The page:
The Dark Side of the Force: When computer simulations lead us astray and "model think" narrows our imagination
|Table of Contents|
|2 Different aims of computer simulations in science|
|3 Criteria for “explanatory” simulations|
|4 Simulations that fail to explain|
|4.1 Axelrod style simulations of the “evolution of cooperation”|
|4.2 Can we simulate the “Social Contract”?|
But it is not just because it leads us scientifically astray that too much indulgence into pure model research is bad. The other problem is that it may prevent us from seeing the most obvious, because our imagination is limited by the narrow lens of our own models. This is what seems to have happened to some of the modern game theoretical interpretations of social contract philosophy.
Such a game theoretical interpretation has been put forward, among others, by Brian Skyrms in two books, “Evolution of the Social Contract” and “The Stag Hunt and the Evolution of Social Structure” (Skyrms 1996) (Skyrms 2004), in both of which he presents computer simulations to deal with classical questions of social contract philosophy. The theory of the social contract is rooted in the philosophy of the 17th and 18th century with Thomas Hobbes' “Leviathan” being the most famous work dedicated to social contract philosophy and Skyrms believes that we can raise the discussion to a higher level by applying the modern tools of game theoretical computer simulations to it. It is as a stag hunt game that Skyrms presents the central question of the social contract in the latter of the two works (though he acknowledges that the prisoner's dilemma usually is the more common candidate): “How do we get from the hunt hare equilibrium to the stag hunt equilibrium? We could approach the problem in two different ways. We could follow Hobbes in asking the question in terms of rational self-interest. Or we could follow Hume by asking the question in a dynamic setting. We can ask these questions using modern tools - which are more than Hobbes and Hume had available, but still less than we need for fully adequate answers.” (Skyrms 2004, p. 10)
Skyrms is by no means alone with his belief in the superiority of the “modern tools” when it comes to social contract philosophy. His belief is shared by many analytic philosophers. Thus we read in a recent introduction to philosophy: “It would be interesting and important if we could make more precise the sort of argument Hobbes offered, so that we could say just why it is that the advantages of civil society over the state of nature ought to appeal to anyone.” (Appiah 2003, p. 232) The author goes then on to introduce the prisoner's as a “modern tool” which - as the reader is to believe - allows to “make more precise the sort of argument Hobbes offered”.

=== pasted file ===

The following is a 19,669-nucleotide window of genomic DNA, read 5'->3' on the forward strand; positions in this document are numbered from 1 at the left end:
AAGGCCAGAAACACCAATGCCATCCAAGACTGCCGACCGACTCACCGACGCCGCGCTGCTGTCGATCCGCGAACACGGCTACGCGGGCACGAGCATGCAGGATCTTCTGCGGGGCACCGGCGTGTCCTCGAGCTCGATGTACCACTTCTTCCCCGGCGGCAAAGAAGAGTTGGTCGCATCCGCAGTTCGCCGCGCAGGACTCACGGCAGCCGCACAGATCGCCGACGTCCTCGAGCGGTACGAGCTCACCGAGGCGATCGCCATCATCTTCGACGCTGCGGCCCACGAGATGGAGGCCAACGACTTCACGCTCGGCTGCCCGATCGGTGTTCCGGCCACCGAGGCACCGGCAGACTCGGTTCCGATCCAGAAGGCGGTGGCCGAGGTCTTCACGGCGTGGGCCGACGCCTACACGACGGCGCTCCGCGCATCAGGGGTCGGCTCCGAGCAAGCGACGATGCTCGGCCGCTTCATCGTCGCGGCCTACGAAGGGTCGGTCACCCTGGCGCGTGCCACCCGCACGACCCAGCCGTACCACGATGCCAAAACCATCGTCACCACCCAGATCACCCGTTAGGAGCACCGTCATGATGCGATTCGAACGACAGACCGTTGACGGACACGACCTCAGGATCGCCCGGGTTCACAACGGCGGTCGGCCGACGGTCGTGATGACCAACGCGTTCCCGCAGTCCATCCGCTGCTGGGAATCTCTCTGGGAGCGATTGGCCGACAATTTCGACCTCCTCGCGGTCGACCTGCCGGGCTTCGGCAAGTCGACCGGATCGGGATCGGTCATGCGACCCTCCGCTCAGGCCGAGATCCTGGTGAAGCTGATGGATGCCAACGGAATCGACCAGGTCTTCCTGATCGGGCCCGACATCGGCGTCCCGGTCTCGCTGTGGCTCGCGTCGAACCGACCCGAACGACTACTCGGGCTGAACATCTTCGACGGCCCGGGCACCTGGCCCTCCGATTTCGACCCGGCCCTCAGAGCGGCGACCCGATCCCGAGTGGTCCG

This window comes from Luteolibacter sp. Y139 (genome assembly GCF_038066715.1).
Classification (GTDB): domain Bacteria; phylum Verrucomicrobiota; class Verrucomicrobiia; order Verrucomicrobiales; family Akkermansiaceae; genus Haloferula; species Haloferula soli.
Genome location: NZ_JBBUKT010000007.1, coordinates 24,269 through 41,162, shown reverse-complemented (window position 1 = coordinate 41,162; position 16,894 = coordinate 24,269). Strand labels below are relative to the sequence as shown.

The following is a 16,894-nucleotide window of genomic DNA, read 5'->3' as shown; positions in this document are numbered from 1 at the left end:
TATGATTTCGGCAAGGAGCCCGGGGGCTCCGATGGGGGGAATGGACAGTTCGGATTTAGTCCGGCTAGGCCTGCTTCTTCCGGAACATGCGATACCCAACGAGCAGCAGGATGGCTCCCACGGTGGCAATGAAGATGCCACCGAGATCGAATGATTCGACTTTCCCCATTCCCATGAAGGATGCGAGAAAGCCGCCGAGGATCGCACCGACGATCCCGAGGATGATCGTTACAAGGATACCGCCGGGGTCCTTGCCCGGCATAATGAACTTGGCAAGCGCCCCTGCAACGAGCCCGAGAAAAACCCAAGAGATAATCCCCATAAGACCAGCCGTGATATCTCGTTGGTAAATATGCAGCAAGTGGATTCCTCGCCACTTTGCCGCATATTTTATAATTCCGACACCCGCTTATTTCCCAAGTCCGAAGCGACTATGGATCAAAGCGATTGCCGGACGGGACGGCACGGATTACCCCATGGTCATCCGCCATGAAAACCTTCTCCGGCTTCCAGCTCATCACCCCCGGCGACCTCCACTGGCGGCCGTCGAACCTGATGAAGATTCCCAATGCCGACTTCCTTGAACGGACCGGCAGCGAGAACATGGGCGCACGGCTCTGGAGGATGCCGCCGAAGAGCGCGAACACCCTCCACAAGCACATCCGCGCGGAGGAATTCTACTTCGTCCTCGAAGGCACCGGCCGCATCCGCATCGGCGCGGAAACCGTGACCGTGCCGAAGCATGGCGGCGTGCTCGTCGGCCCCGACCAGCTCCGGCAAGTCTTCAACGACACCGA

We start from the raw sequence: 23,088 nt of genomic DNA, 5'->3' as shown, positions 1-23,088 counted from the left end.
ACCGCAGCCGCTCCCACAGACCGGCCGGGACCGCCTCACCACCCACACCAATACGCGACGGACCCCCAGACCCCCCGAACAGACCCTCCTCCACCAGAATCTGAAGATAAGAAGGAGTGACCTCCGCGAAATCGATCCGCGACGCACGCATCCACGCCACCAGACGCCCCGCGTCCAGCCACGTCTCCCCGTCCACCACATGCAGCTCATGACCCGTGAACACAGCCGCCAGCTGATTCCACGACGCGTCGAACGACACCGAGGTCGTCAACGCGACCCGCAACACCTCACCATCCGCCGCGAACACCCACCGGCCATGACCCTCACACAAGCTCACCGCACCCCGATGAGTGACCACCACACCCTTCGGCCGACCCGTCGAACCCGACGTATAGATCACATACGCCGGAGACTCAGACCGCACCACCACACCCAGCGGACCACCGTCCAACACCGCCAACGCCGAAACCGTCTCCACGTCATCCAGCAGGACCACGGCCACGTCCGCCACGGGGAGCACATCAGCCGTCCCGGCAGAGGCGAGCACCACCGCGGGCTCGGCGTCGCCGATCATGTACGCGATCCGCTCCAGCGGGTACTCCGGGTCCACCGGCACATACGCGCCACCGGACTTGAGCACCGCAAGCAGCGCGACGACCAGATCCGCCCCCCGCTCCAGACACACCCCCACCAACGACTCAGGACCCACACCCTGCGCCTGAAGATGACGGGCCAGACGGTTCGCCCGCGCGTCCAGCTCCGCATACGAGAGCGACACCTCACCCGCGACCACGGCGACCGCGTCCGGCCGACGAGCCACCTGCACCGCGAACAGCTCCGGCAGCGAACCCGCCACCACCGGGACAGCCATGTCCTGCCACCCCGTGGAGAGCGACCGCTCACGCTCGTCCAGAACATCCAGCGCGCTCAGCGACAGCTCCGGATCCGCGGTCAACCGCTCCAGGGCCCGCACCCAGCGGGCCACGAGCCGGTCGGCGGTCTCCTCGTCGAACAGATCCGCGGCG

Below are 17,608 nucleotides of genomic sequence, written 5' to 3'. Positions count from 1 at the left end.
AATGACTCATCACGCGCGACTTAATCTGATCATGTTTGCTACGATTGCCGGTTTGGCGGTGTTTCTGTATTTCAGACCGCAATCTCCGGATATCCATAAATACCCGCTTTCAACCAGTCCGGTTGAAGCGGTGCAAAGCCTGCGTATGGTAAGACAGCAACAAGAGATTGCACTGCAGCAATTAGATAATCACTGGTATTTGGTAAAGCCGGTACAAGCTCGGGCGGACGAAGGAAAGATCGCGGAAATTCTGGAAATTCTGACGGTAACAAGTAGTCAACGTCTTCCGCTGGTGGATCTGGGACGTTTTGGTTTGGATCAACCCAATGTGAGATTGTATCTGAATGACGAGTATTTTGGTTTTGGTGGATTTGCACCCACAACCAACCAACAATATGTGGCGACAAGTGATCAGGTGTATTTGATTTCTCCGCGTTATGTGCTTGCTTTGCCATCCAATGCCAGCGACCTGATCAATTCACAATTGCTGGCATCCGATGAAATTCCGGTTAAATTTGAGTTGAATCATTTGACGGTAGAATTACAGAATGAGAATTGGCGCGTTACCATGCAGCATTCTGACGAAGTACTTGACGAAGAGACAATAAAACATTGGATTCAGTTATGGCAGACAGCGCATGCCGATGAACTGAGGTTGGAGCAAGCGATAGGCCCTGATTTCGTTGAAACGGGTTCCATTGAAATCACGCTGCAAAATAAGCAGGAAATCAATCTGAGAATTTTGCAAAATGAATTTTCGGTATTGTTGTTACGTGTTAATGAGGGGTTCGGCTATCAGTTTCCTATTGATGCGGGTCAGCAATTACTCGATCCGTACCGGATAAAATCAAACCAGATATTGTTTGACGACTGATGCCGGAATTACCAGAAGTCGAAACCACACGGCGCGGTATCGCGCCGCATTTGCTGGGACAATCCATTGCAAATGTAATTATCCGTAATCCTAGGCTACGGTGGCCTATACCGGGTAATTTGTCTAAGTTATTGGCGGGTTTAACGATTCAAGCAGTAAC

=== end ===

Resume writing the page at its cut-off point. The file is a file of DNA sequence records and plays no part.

Is it really possible to “make more precise the sort of argument Hobbes offered” by translating the metaphoric language of 17th and 18th century philosophers (e.g. Hobbe's state of nature, Rousseau's stag hunt metaphor) into precise game theoretic models? In order to answer this question, let's first see what kind of problems the social contract theories of the 17th and 18th century philosophers deal with and then examine Skyrm's treatment of these problems. Social contract philosophy is traditionally concerned with two different questions:
It is primarily the descriptive question of social contract philosophy that Skyrm's game theoretic discussion is addressed to. For that matter Skyrms presents a number of simple game theoretical models, including his simulation of the stag hunt game. His simulation of the stag hunt game is a territorial simulation, where players on a two dimensional plane play a (one shot) stag hunt game pairwise with their neighbors. They change their strategy (to cooperate or not to cooperate) depending on to the most successful strategy in their neighborhood. Skyrms then examines the effects of the respective sizes of the interaction and reproduction neighborhood. He summarizes his results as follows:
How much progress have we made in addressing the fundamental question of the social contract: “How can you get from the noncooperative hare hunting equilibrium to the cooperative stag hunt equilibrium?” The outlines of a general answer have begun to emerge. Over time there is some low level of experimentation with stag hunting. Eventually a small group of stag hunters comes to interact largely or exclusively with each other. This can come to pass through pure chance and the passage of time in a situation of interaction with neighbors. ... The small group of stag hunters prospers and can spread by reproduction and imitation. The process is facilitated if reproduction or imitation neighborhoods are larger than interaction neighborhoods. (Skyrms 2004, p. 123)